Have you ever been playing a game of basketball with friends and then you make a shot, and then you make the next one? Did your confidence suddenly go up, despite the fact that the chances of you making the shot again are exactly the same as they were before? You, my friend, have just fallen victim to the hot hand fallacy.  The hot hand fallacy is the belief that because a person has had a successful experience with one event they will be able to reproduce the same event with success again or vice versa where if they miss they are more likely to miss again. The hot hand fallacy has been accepted by the psychology community as a cognitive illusion. A mistake in processing and in pattern recognition, but what if the hot-hand fallacy is not a fallacy at all?

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How reliable was that awesome memory anyways? False memories and how they happen.

April 27th, 2018 3 comments

Have your friends ever enthusiastically asked you if you remembered that time they hit that home run in the bottom of the 9th or told that killer joke in class? Chances are once they’re done describing the event you can totally remember it as well and even remember how much you cheered or how you couldn’t stop laughing. The event feels so real to you now and you can’t believe how you didn’t immediately remember it before, but even though you both remember it so vividly that’s no guarantee that it happened the way you remember.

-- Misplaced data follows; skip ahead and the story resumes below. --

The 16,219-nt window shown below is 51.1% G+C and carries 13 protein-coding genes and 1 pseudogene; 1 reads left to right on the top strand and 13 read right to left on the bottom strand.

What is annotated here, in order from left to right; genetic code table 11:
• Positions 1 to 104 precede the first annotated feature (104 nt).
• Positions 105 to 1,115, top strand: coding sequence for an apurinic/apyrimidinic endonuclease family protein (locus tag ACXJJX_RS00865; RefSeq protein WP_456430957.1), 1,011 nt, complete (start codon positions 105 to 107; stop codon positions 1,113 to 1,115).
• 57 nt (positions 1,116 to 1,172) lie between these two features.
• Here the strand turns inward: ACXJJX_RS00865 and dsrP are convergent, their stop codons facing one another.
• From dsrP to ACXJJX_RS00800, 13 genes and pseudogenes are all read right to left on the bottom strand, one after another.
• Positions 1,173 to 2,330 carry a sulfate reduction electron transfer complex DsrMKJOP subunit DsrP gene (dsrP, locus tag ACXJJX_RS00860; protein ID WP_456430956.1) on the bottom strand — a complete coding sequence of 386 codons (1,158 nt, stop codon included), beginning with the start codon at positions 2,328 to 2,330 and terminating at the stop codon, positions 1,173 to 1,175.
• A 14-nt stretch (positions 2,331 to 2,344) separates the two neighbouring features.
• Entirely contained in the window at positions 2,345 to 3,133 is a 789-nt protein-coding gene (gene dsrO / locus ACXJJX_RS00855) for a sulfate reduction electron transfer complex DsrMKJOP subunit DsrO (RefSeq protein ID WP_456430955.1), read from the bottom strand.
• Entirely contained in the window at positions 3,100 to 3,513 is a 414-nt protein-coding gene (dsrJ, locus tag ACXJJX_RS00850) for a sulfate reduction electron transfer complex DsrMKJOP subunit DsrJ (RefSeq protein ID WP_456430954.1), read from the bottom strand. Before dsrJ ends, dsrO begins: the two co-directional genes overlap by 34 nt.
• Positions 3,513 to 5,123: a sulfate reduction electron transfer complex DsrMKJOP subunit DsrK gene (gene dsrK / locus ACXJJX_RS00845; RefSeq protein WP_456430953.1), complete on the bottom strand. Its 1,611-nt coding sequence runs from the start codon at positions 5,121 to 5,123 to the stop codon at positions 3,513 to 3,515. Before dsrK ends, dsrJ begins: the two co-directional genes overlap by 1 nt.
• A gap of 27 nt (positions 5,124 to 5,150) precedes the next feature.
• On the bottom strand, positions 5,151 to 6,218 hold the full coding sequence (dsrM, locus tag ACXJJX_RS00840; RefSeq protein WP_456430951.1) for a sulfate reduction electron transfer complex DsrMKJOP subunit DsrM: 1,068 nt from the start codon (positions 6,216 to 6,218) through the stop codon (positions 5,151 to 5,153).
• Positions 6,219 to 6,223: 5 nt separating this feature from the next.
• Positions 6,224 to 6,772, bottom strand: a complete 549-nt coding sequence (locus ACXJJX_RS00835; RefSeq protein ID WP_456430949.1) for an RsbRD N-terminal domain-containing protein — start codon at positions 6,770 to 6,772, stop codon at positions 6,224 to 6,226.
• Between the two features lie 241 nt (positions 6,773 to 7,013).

Do you remember the time you went to college? Do you really?

Hold on one second though, there’s no way your friend didn’t hit that home run to win your baseball game; you can clearly remember how happy you were and how the whole team stormed the plate to congratulate him. This is a great example of a false memory. A false memory is simply a memory that did not actually happen, or happened in a way very differently than remembered. Our memories are not nearly as a accurate as we make them out to be, and unfortunately it is far too easy to misremember an event, or remember something that never happened in this first place.